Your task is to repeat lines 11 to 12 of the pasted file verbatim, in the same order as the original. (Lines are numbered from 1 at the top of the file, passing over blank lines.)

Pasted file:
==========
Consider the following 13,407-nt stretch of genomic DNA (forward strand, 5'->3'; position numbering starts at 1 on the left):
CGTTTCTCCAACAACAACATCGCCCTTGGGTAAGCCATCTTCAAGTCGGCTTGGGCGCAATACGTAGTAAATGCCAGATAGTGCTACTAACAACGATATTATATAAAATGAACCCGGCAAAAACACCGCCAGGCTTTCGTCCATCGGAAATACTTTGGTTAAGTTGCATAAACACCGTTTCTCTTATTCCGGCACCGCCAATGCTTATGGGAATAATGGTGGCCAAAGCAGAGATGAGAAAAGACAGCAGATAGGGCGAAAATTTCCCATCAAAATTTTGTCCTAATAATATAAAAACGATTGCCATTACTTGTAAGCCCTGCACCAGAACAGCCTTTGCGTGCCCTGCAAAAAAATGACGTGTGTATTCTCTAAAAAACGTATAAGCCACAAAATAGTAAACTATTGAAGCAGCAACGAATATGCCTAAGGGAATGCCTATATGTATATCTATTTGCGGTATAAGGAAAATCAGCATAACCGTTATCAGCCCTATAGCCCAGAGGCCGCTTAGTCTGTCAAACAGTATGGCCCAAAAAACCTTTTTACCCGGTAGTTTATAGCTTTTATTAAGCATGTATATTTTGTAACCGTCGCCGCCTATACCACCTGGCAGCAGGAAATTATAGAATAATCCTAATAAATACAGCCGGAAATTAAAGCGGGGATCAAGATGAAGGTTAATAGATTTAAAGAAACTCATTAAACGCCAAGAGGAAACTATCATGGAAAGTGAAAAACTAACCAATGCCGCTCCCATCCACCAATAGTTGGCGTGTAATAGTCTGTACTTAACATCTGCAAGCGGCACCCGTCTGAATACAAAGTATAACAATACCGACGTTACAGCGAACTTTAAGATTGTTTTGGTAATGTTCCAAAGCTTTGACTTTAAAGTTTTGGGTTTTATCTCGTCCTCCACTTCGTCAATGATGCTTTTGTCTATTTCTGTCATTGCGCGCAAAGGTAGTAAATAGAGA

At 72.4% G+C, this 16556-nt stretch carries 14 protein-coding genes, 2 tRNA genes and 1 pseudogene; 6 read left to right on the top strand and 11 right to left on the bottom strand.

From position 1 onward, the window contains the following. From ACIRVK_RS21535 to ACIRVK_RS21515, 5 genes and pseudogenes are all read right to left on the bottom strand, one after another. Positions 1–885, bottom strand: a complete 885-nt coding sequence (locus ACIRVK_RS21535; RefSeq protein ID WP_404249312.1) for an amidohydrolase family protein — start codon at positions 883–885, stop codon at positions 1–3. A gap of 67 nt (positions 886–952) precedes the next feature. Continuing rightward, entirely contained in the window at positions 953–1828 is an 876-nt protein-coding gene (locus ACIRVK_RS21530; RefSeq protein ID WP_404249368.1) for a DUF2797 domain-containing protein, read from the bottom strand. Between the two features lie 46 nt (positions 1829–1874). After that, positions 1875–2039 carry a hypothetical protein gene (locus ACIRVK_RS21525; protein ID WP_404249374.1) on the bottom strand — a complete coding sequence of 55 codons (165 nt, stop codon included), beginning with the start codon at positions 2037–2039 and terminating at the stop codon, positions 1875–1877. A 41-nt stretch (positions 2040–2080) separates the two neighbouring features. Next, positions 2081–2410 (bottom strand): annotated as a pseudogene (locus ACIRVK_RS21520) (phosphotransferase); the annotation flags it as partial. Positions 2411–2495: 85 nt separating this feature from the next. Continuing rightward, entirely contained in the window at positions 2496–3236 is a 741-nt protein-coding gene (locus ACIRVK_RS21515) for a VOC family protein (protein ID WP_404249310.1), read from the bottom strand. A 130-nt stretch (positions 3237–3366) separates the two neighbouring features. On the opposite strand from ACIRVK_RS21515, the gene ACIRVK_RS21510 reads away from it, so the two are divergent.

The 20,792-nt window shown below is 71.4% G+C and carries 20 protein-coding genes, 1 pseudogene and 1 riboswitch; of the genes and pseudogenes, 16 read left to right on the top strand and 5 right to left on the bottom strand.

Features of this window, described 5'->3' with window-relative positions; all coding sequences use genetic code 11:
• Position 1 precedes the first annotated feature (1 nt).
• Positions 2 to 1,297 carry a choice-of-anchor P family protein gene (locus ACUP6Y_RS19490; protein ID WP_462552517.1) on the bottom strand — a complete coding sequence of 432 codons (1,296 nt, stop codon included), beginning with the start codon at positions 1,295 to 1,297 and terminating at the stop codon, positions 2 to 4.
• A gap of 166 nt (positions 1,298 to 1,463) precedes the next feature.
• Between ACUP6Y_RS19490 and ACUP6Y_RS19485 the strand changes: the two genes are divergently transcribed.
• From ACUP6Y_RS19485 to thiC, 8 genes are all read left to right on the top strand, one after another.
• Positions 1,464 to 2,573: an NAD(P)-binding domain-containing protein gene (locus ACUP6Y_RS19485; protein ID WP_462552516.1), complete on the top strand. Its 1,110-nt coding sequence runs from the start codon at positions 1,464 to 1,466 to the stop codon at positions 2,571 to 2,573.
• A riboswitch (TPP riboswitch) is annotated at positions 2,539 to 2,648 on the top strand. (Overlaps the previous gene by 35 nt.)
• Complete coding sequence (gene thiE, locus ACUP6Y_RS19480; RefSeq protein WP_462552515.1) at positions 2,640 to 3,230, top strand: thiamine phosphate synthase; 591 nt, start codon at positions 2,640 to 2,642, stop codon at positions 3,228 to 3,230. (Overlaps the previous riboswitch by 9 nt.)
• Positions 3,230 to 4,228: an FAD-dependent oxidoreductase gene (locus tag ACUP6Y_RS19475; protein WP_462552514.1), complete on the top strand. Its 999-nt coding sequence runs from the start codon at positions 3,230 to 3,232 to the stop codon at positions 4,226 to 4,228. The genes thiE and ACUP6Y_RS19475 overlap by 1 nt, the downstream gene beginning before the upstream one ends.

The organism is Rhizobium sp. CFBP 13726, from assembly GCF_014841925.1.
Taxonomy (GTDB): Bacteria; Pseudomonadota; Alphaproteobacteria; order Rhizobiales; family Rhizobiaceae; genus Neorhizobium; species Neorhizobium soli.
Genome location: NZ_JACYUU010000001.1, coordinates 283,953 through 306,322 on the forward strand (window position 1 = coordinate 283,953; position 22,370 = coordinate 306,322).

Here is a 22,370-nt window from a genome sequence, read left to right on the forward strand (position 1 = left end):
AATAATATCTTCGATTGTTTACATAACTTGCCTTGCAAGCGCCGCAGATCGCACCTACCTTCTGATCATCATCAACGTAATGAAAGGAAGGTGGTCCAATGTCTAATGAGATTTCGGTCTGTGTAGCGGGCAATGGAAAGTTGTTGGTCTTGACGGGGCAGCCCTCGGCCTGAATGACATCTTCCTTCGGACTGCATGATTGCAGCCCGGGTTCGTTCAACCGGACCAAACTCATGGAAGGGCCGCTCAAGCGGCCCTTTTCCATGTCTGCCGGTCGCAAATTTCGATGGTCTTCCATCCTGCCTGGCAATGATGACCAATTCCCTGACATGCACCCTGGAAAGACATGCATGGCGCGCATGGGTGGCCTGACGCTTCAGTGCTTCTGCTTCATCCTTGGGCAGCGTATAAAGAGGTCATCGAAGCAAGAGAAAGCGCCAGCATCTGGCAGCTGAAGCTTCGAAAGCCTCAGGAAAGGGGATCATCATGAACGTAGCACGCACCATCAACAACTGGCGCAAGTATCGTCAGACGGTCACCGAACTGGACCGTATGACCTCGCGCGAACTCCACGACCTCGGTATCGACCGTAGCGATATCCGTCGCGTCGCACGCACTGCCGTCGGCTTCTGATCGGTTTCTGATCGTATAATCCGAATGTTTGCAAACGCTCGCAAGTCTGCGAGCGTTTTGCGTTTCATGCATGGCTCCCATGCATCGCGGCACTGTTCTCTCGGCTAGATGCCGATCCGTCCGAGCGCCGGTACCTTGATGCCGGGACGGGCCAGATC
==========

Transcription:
• From ACUP6Y_RS19485 to thiC, 8 genes are all read left to right on the top strand, one after another.
• Positions 1,464 to 2,573: an NAD(P)-binding domain-containing protein gene (locus ACUP6Y_RS19485; protein ID WP_462552516.1), complete on the top strand. Its 1,110-nt coding sequence runs from the start codon at positions 1,464 to 1,466 to the stop codon at positions 2,571 to 2,573.